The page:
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Weekly Investment View | 29th May 2017
Claude-Henri Chavanon | Head of Products & Services. Wealth & Private Banking, NBAD
The bell-weather S&P 500 index continued to make step-by-step progress to new all-time closing highs last week, finishing up a further 1.4%, and is now 8.5% ahead for the year-to-date. The NASDAQ Composite closed up 2.0% over the week, continuing to reflect Information Technology having had the strongest recent positive earnings and revenue surprises, with more and more commentators saying just how impressive the earnings momentum has been. This has gone some way to offset observations that a bubble is being inflated. Falls in Banking and Energy stocks held the STOXX Europe 600 index to slightly better than unchanged. Japan’s Topix rose by 0.6%, held down by losses for oil stocks. In other major equity markets, the UK FTSE100 index closed at a new all-time closing high, up 1.0% over the week, driven mainly by a 1.8% weakening in sterling (to $1.2804) largely on the back of a narrowing of Prime Minister Theresa May’s Conservative Party’s lead in the polls to 5% (from a high of over 20% last month). China’s CSI 300 index rallied by just over 1%, with investors mindful of next month’s MSCI Emerging Market index review covering Chinese ‘A’ shares (i.e. onshore, rather than Hong Kong-quoted), rather than Moody’s downgrading of China’s sovereign debt to A1 (from Aa3). In US data, the upward revision in first-quarter GDP growth from an annualized 0.7%, to 1.2% was relevant in terms of the higher starting assumptions for current quarter growth, and the knock-on effect regarding the probability of a Fed rate hike at the June FOMC meeting. Meanwhile, the minutes from the Federal Reserve meeting held earlier this month reinforced the sense that the majority of members wanted to hike/continue to ‘normalize’ rates, and that the discussion about starting to gradually reverse its QE before the end of this year was becoming more serious. The detail in the minutes made it clear that some FOMC members were concerned that exactly how such a decision is communicated must be handled very carefully, so as to minimize adverse market reaction.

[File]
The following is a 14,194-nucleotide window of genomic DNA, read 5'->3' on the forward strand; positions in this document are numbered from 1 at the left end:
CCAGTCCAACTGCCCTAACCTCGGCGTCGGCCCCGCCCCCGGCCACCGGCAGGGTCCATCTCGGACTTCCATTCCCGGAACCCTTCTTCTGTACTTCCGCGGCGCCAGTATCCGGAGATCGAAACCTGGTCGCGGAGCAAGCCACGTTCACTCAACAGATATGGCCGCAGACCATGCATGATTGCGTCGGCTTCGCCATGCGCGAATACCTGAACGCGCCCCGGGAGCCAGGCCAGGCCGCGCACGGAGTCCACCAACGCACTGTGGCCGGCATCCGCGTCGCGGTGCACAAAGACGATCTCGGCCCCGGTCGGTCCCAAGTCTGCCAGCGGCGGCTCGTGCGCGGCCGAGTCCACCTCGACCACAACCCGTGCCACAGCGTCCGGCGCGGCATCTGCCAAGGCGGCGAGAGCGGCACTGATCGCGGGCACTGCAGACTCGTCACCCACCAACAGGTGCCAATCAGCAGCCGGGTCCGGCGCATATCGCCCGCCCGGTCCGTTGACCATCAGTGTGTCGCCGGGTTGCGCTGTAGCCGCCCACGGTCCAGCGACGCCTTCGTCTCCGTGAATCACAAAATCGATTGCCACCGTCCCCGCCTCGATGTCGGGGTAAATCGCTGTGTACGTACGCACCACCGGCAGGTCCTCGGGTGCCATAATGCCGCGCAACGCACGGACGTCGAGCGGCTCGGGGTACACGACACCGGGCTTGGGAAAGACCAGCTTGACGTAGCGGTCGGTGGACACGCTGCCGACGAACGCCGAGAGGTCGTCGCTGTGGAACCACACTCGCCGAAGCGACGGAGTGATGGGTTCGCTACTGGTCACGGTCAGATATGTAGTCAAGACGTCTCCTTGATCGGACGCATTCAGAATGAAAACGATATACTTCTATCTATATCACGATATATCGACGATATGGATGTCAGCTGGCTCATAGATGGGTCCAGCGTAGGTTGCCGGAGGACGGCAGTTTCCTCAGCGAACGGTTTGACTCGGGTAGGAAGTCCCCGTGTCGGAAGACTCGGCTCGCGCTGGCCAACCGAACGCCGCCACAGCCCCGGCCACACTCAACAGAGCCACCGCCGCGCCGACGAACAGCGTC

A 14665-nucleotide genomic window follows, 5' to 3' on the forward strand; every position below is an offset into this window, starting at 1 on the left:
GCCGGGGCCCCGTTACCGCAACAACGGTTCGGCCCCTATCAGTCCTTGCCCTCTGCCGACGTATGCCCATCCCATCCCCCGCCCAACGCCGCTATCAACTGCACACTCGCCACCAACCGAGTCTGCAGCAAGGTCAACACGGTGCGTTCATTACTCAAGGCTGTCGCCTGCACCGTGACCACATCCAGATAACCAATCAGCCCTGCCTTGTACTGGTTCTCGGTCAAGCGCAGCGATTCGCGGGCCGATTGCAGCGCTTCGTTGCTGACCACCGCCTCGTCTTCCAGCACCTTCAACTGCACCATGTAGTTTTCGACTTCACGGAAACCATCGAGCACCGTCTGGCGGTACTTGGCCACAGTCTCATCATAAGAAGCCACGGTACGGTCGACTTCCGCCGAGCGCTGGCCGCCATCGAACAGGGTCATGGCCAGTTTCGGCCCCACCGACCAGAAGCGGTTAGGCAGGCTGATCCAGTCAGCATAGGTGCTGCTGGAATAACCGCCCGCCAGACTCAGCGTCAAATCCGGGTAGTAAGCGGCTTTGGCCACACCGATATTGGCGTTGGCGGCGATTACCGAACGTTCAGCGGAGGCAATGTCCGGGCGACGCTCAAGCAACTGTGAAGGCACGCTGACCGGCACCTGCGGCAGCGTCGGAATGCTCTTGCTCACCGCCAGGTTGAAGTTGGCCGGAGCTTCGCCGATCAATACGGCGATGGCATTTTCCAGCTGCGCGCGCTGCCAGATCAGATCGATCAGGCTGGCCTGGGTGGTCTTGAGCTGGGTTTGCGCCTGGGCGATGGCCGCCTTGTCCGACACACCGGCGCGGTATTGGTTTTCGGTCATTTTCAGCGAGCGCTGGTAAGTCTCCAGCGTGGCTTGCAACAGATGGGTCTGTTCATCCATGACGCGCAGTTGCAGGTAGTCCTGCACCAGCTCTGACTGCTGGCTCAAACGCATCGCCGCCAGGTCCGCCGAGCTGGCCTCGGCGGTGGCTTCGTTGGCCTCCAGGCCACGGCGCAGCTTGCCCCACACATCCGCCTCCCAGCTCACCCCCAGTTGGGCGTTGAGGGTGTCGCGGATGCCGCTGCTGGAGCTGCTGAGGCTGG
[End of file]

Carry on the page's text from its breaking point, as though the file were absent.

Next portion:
“Oil market observers are now wondering how the end of production restraint will be handled”